“Yet so shall it be; these fruitless strifes, these ruinous wars shall pass away, and the ‘Most Great Peace’ shall come.”

                   Baha’i Faith, Science and Spirituality, page 171


June 21st was the date of the summer solstice, and for the Shift Network it was the beginning time of the Summer of Peace, which continues until the 21st of September, the International Day of Peace as well as the fall equinox.  On Saturday, June 21st, the Shift Network held a sacred ceremony on a conference call which included an opening prayer by Native American leader Arvol Looking-Horse, prayers by several evolutionary leaders introduced by Shift Network CEO Stephen Dinan, and a spiritual deepening by the founder of Pathways to Peace, Avon Mattison.


Following these words of prayer and a couple of silences, Fumi Stewart of the World Peace Prayer Society led a version of the prayer ritual known as “May Peace Prevail on Earth” that mentions the countries of the world one by one in groups – Europe, Middle East, Asia, North and South America, and Africa – followed in each group by “May peace prevail on earth”.


Having experienced this deeply sacred gathering, I was most impressed with the feeling of inner and outer peace that was created.  It is most reassuring to know the power of prayer and meditation that can be created on a conference call, and to be aware of the number of people who participated in this meaningful occasion.  This event was held under the auspices of the Shift Network, with the special participation of Pathways to Peace and the World Peace Prayer Society.  Fumi Stewart and others of the World Peace Prayer Society have taken part several times over the years in Peace Sunday and its predecessor, the International Cooperation Festival.


This year the Unity-and-Diversity World Council will convene the Peace Sunday Festival in cooperation with a large number or sponsors and co-sponsors, held with its host, the IMAN Cultural Center in West Los Angeles.  This year there will be a large youth segment, including an essay/poetry/art project in various schools.  In addition there will be a booth with young people’s activities.  Another youth program is also being proposed.


It is especially important to be aware that next year, 2015, is the 70thanniversary of the United Nations and the 50th anniversary of the Unity-and-Diversity World Council.  The plan is to hold a much larger event at that time and to invite direct participation of the United Nations.  Every ten years since the founding of the U.N. in 1945 in San Francisco the U.N. has sent a delegation to San Francisco to participate in its anniversary celebration – 1955, 1965…1995, 2005, and now 2015.  Each year has had some special aspect of its celebration.  In 1955 a Festival of Faith was held in the Cow Palace the night before the U.N. sessions, with 16,000 people participating.  In 1995 the interfaith celebration at Grace Cathedral gave birth to the United Religions Initiative (URI), which now has cooperation circles throughout the world in about sixty countries.


It is our hope that the United Nations will choose also to be represented in Los Angeles at the time of the U.N. International Day of Peace.


May peace prevail on earth!!!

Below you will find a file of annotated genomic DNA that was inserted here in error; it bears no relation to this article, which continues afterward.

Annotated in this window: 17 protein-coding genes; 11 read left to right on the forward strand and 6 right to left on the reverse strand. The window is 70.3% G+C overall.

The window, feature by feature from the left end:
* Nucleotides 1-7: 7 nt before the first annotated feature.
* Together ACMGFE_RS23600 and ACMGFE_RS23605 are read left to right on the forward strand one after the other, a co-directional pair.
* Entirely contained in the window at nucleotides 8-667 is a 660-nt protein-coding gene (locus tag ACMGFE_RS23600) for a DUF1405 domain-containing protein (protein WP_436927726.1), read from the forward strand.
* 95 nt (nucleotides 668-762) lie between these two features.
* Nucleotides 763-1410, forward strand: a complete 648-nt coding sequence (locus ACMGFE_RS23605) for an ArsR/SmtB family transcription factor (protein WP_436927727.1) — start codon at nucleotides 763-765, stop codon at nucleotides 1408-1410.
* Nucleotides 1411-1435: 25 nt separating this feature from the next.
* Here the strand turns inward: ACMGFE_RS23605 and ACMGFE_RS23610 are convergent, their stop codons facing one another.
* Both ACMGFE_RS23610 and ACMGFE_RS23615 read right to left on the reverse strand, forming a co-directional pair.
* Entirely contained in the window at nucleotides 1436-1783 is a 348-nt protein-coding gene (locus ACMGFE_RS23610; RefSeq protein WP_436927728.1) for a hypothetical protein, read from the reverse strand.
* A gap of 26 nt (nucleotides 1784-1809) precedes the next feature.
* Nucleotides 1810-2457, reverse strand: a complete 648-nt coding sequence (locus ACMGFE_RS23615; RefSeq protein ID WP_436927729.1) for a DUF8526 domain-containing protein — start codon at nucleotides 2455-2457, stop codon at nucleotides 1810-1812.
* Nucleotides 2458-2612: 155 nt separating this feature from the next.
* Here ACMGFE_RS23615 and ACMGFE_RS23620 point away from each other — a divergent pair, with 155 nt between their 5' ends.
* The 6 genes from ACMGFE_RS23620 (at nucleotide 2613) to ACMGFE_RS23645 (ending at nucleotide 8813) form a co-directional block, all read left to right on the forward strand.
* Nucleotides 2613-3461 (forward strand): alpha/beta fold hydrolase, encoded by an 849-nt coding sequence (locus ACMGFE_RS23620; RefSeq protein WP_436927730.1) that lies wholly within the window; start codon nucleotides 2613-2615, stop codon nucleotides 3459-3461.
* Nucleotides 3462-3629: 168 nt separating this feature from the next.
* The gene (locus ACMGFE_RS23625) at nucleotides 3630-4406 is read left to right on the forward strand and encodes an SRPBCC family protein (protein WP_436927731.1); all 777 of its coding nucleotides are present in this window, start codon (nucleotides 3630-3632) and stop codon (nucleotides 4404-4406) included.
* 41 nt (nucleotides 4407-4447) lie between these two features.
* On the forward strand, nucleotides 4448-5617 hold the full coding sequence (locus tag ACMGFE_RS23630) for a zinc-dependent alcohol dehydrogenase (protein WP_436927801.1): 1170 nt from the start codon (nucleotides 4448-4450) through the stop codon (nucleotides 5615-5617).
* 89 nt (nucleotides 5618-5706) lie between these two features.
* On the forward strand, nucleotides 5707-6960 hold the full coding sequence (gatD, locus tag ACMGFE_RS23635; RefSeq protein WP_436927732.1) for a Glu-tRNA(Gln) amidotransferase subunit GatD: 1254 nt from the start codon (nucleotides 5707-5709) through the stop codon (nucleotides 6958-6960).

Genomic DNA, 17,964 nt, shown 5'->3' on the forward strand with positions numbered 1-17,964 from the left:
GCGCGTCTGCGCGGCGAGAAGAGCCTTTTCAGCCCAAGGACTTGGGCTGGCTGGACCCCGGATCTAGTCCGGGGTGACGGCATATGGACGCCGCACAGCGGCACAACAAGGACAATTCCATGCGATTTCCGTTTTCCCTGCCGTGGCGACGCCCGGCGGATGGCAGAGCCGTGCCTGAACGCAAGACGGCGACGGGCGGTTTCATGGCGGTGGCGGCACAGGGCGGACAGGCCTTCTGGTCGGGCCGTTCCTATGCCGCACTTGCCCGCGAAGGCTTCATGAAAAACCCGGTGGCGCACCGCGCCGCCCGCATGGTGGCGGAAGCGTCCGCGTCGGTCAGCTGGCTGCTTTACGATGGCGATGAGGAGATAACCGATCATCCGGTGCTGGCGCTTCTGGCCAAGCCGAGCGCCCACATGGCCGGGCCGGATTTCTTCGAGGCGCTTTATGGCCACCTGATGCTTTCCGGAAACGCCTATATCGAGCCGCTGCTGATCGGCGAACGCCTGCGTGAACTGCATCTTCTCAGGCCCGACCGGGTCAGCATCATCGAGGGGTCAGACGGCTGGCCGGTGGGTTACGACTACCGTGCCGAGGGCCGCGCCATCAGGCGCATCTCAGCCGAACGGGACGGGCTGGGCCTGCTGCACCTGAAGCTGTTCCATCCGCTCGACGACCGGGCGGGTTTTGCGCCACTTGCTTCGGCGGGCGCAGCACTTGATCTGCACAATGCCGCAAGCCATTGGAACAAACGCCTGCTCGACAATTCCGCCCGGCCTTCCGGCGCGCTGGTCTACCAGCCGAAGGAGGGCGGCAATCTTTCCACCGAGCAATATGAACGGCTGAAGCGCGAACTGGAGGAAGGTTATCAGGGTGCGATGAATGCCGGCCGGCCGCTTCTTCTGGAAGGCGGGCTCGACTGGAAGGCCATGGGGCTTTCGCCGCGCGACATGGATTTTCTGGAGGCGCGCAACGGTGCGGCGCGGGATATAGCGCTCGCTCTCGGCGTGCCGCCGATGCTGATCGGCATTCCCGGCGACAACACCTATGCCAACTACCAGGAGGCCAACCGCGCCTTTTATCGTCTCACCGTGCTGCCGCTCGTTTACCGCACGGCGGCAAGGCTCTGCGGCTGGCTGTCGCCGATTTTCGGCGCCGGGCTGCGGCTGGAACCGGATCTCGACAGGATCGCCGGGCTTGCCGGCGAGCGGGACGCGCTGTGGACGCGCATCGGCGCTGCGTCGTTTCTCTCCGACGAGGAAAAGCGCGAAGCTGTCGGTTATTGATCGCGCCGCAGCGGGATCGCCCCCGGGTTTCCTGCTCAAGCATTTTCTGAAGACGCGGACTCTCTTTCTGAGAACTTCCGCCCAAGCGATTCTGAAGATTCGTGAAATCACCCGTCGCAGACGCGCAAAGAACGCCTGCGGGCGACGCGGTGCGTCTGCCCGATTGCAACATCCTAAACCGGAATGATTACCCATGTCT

Peace in the sense of the absence of war, is of little value to someone who is dying of hunger or cold. …Peace can only last where human rights are respected, where people are fed, and where individuals and nations are free.

         —The Dalai Lama, Science and Spirituality, page 177


During the Culture of Peace Series, which began in January 2013 and ended in April 2014, the series started with Inner Peace and ended with Social Justice and Human Rights.  This design was based on the Peace Wheel, which contains twelve sectors and four quadrants.  Peace is at the center of the Wheel, which means that it necessarily contains an inner and an outer dimension.

Until recently, peace has tended to be only outer, and oftentimes it becomes caught in social issues where people hold polarizing points of view that then lead to hostility and sometimes violent clashes.  Many examples could be given today where such opposite perspectives are leading toward misunderstanding and hostility.  The idea of diplomatic solutions to these hostile positions is found to be difficult to achieve.

The Peace Wheel was designed with the idea of helping people to have a more holisitic understanding of life, which means that they are trained to meditate and thus to be more centered in their life outlook.  Instead of reacting to first opinions and perspectives, they would evaluate both sides of an issue and seek to resolve any disputes through dialog and nonviolent decision-making.

The theme of the International Day of Peace this year is: People Have the Right to Peace.  In particular, children have the right to grow up in a safe and respectful home, where they can be encouraged to respect others and to go on to a higher education, which is not likely to happen if they are forced to go out and earn money at an early age to help support their families.

The religions of the world generally have a moral and a spiritual aspect.  While not all religions are based on a personal God, they usually proclaim a Universal Spirit, an Ultimate Reality, or a Life Force.  A simplified form of a universal ethic is the Golden Rule proclaimed in some form by virtually all religions, which is Treat others as you would have others treat you.

One of the projects of UDC through its World Interfaith Network is that of developing A Global Code of Living.  A global ethic would focus largely on the ethical side of the code, where a code of living would recognize both the moral and spiritual dimensions of conduct.  The Golden Rule is a good place to start, but there is much more to say.  If you are interested in being part of this project, please contact UDC.


Spirit is One; paths are many!!!